Organizational learning is a construct employed to depict a set of rational and non-rational processes relevant to the creation, retention, and transmission of knowledge in organizations. The concept has been linked to organizational performance, sustainable competitive advantage, organizational transformation and corporate renewal, organizational and technological innovation, and entrepreneurship among other themes. Change, adaptation, and learning have all been used to denote the process by which organizations adjust to their environments; organizational change is often understood as a manifestation of learning. Various conceptions of learning have been advanced in the field; for instance, learning as improving, learning as recording knowledge, and learning as the evolution of knowledge. Research in the area seeks to understand how learning in formal organizations takes place, what its sources are, and what its effect is on the performance and maintenance of organizational stability. For quite some time organizational learning and learning organization were used interchangeably; lately, a somewhat tentative agreement has been established that the two terms are not to be confused. Whereas in the former the emphasis is on learning, and more specifically on the process of learning in organizations, the latter stresses the organization per se. Among the questions addressed by the scholars of organizational learning are: what are the essence and the bases for organizational learning – rational, subconscious, or experiential? Who is the agent of learning – the individual, the organization, or both? How does organizational learning manifest itself? How is knowledge in organizations acquired, retained, and transferred? What affects the ability of organizations to learn?
This field of organization studies developed in two discrete stages – a theoretical stage, which began in the 1950s and lasted until the late 1980s, and an empirical stage. The theoretical implications of organizational learning have been recognized ever since the notion was introduced in the 1950s with the work of March, Simon, and Cyert. The idea drew a lot of attention as it was regarded as a needed and viable alternative to the rational choice assumptions promoted by economists. It represented an attempt to explain how knowledge, structures, beliefs, and actions of an organization could affect, and in turn be affected by, not necessarily rational and yet critical institutionalization processes. In light of this, March and Simon argued in Organizations (1958) that the behavior of organizations is determined by complex and interconnected processes which introduce a significant degree of unpredictability into the decision making process. Organizations react to this challenge by developing highly elaborate, organized sets of responses and operating procedures and they resort to their usage when recurring decision situations arise. In A Behavioral Theory of the Firm (1963), Cyert and March advanced the understanding of the organizational learning process by depicting it as a ”learning cycle.” Organizations, they argued, respond to environmental upsets by fine tuning the probability of relying on specific operating procedures that have been used successfully in the past. In this view, organizational adaptation is attained through the application of a multi-level hierarchy of specific procedures. Organizations use those to respond to externally imposed uncertainties and calamities and to offset them.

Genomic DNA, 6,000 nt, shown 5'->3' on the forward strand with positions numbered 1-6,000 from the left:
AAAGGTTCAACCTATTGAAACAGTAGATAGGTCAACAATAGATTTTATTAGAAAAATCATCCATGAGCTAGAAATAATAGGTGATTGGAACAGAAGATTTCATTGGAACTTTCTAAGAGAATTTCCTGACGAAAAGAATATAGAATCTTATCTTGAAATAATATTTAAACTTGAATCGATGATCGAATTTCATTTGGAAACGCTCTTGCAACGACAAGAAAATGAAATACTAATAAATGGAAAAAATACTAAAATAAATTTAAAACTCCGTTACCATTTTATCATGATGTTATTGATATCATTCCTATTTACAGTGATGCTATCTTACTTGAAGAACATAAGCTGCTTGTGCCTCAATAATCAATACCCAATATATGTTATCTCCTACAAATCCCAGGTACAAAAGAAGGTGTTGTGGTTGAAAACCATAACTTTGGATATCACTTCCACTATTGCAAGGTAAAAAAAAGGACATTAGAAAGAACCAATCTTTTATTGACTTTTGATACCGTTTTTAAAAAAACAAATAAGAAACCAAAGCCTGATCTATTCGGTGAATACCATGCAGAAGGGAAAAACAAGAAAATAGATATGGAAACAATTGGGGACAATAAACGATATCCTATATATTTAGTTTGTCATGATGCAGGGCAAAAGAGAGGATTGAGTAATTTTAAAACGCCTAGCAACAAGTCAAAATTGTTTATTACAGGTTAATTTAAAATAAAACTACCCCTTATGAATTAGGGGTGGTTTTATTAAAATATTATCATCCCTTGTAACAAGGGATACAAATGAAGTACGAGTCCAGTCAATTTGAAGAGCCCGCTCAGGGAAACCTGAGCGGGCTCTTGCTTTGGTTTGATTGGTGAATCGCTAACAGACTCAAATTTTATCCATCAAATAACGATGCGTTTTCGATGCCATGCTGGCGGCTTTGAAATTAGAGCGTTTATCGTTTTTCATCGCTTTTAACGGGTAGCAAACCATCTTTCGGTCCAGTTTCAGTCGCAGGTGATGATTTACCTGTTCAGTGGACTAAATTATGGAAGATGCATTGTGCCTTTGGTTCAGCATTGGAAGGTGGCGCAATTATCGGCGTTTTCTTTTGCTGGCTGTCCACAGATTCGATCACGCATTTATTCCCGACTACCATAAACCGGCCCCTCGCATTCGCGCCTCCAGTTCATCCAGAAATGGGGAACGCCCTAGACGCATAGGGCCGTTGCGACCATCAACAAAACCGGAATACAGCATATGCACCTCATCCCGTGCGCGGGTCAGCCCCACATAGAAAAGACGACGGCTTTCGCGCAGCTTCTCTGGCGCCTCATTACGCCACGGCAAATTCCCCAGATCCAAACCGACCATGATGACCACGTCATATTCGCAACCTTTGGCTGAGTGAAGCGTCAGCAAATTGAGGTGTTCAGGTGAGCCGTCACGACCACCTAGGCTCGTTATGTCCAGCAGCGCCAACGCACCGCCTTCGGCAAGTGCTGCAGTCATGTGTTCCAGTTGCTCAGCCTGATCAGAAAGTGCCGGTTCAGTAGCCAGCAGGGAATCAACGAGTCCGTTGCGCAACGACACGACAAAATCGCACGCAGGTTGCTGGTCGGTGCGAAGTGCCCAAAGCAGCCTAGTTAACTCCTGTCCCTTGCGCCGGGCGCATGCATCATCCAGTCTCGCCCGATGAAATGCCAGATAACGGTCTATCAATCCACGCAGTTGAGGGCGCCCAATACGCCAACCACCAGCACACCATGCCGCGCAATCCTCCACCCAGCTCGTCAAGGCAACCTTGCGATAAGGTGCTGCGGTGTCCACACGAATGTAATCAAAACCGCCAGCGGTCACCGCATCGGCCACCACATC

The early notions of organizational learning regarded the learning process as a by and large rational response of adaptation to the demands imposed on the firm by an unstable and unpredictable environment. This viewpoint was challenged by March and Olsen (1975), who argued that the assumption on which learning models were built was not viable since ambiguity is both unavoidable and ubiquitous. They proposed, instead, that under conditions of ambiguity, non-rational forces – beliefs, interpretations, trust, and perceptions – shape outcomes. Therefore, improved performance, and positive outcomes in general, are not the only plausible consequences of organizational learning. Since then, researchers have acknowledged that learning could have unintended consequences which could be negative. In light of this insight, Levinthal and March (1981) contested the idea of learning as being rationally adaptive and introduced a formalized learning model under conditions of ambiguity.